• Look to Boris Johnson’s left.  Ann Milton resigned from the Government this morning – with wrecking-ball timing.  Alan Duncan went yesterday.  Margot James went last week.  Philip Hammond and David Gauke are going.  Greg Clark, David Lidington and Rory Stewart will almost certainly join them.  The new Conservative leader is pledged to deliver No Deal if necessary.  Some of the May Government’s most experienced operators are banding together to stop him.
  • Now glance to his right.  Twenty-eight Spartans (and six second referendum diehards) voted third time round to oppose the Withdrawal Agreement.  The former include the likes of Bill Cash, Mark Francois, Andrea Jenkyns and John Redwood: all are as opposed to No Brexit as Hammond and company are to No Deal.  They want Britain out of the EU by October 31, and will punish even a hint of backsliding.
  • Next, the Commons numbers.  Even with the DUP on board, the new Prime Minister will be down to a majority of three after the Brecon and Radnorshire by-election (indeed, perhaps of one if the charges against Charlie Elphicke, which he denies, succeed).  David Cameron’s Government lost on disability benefits, tax credits, academies, Sunday trading – even with a majority of twelve.  May lost it in the 2017 election, and has been marooned ever since.  Johnson is vulnerable to even a twitch of revolt.
  • Labour’s plight as almost as bad as the Conservatives – indeed, worse, in some ways.  That is unlikely to stop Jeremy Corbyn tabling a no-confidence vote for early September, as soon as the Commons returns from its summer recess.  If a general election campaign is not to pass through October 31 – thereby automatically delivering Brexit – those Tory soft Brexiteers and second referendum backers may have an agonising choice: fail to support Johnson in an early confidence vote…or else sit and wait for a No Deal Brexit.
  • There are variants.  Letwin/Cooper/Boles could try to take control of the timetable and force yet another extension on the new Government.  Or Johnson could try to prorogue Parliament, despite last week’s vote.  But these dodges and dives either way look likely to lead to an election in any event, with Johnson defying any pro-extension vote, thus risking a no confidence vote, or the Commons passing one anyway post-prorogation (assuming that the latter survived procedural obstacles and legal challenges).
  • In any event, it is impossible to be sure what Johnson’s Brexit policy actually is.  On the one hand, he is now signed up to junking the backstop; on the other, history suggests that he sees policy commitments as a hobgoblin of small minds.  As this site likes to put it, he won the leadership contest with the support of both, for example, Francois and of Damian Green.  One or the other, if not both, are bound to be disappointed.  It is not impossible to imagine Johnson plumping for a time-limited backstop after all.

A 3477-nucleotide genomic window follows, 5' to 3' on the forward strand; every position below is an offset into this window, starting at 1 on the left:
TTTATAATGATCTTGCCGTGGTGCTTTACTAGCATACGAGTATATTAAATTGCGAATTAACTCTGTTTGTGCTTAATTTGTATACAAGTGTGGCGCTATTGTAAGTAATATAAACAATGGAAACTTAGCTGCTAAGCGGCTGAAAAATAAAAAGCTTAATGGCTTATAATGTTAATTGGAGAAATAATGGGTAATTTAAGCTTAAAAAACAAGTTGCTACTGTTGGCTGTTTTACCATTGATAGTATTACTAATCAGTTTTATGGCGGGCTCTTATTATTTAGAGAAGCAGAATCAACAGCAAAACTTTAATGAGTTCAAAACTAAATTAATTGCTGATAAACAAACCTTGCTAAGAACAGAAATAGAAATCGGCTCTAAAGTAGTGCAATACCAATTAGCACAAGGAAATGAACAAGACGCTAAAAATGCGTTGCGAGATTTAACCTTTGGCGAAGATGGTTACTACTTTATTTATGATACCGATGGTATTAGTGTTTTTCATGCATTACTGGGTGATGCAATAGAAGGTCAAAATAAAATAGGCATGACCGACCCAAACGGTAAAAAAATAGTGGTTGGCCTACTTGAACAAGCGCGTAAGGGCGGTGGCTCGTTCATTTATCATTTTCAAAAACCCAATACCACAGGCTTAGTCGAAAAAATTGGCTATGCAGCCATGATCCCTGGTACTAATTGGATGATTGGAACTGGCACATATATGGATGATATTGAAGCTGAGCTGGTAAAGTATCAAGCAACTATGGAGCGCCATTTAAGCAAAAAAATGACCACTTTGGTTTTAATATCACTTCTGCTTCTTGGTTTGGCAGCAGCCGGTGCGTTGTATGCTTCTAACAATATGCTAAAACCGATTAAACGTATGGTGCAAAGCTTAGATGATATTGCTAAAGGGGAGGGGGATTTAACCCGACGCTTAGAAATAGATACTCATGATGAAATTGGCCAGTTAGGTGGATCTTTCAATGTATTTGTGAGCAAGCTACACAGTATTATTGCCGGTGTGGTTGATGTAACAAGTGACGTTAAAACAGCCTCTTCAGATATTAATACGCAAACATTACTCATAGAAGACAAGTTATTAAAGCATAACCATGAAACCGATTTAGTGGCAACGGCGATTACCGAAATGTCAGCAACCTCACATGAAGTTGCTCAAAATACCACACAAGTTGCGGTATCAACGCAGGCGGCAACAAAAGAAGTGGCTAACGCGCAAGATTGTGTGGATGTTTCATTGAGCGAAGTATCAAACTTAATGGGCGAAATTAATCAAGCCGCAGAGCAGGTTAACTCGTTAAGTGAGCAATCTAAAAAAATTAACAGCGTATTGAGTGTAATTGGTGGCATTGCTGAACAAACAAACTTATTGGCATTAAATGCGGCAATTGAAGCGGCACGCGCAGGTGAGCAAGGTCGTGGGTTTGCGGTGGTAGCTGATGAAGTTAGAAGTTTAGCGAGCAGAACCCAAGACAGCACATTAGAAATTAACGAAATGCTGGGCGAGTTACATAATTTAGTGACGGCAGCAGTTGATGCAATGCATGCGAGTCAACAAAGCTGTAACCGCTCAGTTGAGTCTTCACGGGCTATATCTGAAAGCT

• Furthermore, he has only the rest of this month, plus August, between him and that likely no-confidence vote.  Between now and then he must take office, appoint a Cabinet, form a Government, make appointments, visit Scotland and Northern Ireland, charm independent and anti-Corbyn MPs, make some announcements on policing and health (say), and get CCHQ election-ready (possibly with no Lynton Crosby to hand).  Oh, and maybe meet Angela Merkel, Emmanuel Macron, Leo Varadkar and Donald Trump.
  • We will find out tomorrow and on Thursday whether, confronted by a hazardous Cabinet reshuffle, he strikes the right balance – both appointing only those signed up to Brexit by October 31, while also ensuring that his government represents as much of the Party as it realistically can.  So far, the appointments he has made are London-centric and trust-focused.  Eddie Lister, Munira Mirza, Daniel Moylan, Ben Gascoigne – all these are Johnson troopers from his mayoral days. Mark Spencer will reportedly be Chief Whip.
  • Our experience of Johnson is that he operates intuitively, rather than logically; on impulse, rather than strategically – or even tactically; and that, as Andrew Gimson writes in his biography of Johnson, the latter likes, as it were, to propel trains off tracks to see what will happen next.  The conventional and the expected bore him.  This is not a recipe for orderly government.  Furthermore, his Downing Street will be a court: his London team here, MP followers there, members of the Vote Leave team everywhere.
  • As we wrote in June, Johnson isn’t the Prime Minister that the British people deserve, but is the one they need right now.  This is because he is the most likely of the leadership candidates to deliver Brexit on time, and to lead the Party with flair if an election is forced on it.  If this leadership contest had been taking place in more tranquil times, with a secure Tory Commons majority, we would doubtess have plumped for someone else.
  • A twist to the backstop, backing from the DUP, Spartans then joining them, Labour leavers and independents coming across – and the Withdrawal Agreement, laden with new codicils, riders and postludes, sailing through Parliament.  Some Conservative MPs are still dreaming of this kind of future.  We think it is for the birds – and that Johnson’s premiership is set to be brief.  And so we pop our gloomadons.  But every cloud has a golden lining.  With expectations drooping so low, the only other way for Johnson is up.